Meanwhile, Qohen's falling in love with a call girl named Bainsley (Melanie Thierry) in a virtual world like an extremely advanced version of Second Life, something his virtual psychiatrist programme (played by Tilda Swinton in another role requiring her to wear enormous prosthetic teeth) strongly disapproves of, insisting that Bainsley's attentions are resultant of unaddressed issues with an absent father. Now the nature of love is called into question and the reality of the affection felt between Bainsley and Qohen may also be meaningless not only for the fact that she's being paid to be with him.

This is an area where perhaps the film most significantly diverges from Brazil, perhaps improving on it the earlier film. In Brazil, when Sam meets his fantasy woman and finds she's rougher and more human than he dreamt, he distrusts her at first but ultimately falls for her anyway. In Zero Theorem, I think there may have been some Vertigo influence on Qohen and Bainsley's relationship. There's the added factor that her come-ons are perhaps contrived entirely by a powerful, manipulative man--Management of Mancom--and Qohen may in fact prefer the fantasy version of the woman whose needs may have nothing specifically to do with him.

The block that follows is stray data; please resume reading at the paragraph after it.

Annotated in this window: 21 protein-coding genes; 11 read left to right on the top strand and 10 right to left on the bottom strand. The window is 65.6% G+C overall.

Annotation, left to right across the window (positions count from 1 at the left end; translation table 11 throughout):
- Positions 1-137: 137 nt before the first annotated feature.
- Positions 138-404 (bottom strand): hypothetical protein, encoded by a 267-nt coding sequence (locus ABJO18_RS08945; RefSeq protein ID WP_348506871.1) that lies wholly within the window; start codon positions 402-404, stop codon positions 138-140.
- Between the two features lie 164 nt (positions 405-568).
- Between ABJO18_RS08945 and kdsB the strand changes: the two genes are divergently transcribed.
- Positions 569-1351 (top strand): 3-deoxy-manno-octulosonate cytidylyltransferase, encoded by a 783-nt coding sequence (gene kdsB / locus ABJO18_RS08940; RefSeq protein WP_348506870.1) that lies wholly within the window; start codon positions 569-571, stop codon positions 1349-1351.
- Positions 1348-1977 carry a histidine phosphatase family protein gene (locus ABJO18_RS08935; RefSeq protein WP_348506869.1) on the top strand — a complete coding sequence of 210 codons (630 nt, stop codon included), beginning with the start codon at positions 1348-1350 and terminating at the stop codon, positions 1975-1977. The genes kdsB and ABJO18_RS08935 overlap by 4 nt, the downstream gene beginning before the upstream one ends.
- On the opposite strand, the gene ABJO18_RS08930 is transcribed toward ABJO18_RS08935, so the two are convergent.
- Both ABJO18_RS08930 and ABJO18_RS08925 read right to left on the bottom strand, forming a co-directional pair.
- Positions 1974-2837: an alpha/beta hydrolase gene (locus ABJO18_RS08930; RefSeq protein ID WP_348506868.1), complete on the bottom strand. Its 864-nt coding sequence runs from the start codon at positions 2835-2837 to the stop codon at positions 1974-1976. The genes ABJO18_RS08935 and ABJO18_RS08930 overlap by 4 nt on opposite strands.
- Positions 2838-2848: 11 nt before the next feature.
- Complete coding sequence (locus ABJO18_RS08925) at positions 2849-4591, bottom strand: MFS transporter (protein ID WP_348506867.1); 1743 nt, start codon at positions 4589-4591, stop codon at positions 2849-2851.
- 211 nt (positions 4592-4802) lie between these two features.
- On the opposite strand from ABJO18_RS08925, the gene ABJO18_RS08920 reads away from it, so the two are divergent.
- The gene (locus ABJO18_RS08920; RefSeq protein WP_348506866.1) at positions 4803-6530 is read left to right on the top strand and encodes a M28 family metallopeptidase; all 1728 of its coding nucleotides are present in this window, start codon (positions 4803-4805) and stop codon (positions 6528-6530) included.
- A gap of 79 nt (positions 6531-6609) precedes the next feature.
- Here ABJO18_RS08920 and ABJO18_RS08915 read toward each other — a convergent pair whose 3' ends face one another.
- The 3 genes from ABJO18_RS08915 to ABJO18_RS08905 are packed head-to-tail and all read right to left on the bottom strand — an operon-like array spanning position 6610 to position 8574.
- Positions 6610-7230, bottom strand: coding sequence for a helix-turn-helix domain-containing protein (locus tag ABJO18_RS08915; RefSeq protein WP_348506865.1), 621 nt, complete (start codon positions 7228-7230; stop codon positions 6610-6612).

The virtual world where he spends time with Bainsley also enables Qohen to manifest in a three dimensional representation his conception of existence, which turns out to be a dark, churning cloud in space which is slowly pulling him in from where he orbits, naked, in foetal position.

In this, he is different from everyone else. Like everyone, he perceives that ultimately everything means nothing. But unlike everyone, he thinks it's horrible. So he drifts further and further into a virtual world he knows isn't real.

Twitter Sonnet #701

Two gently shifted questions come to work.
A woven tongue lightly tastes seagull air.
Awaiting tea, splinters wave in white murk.
A forgotten spat lay upon the stair.
Fish antlers detect masked pelican shoes.
Reef ash adorns a rum trade wind southwards.
Unimpeachable pipes contain the booze.
Streamed consciousness broke the skully scabbards.
Recranked old car standards drift over heath.
Languid grass arms describe the cloud cover.
Brain brooks have cracked the hard cranium sheath.
Above street rain anxious night spots hover.
Absolute blanks stand outside the fake door.
Fibre optic heather graced the fake moor.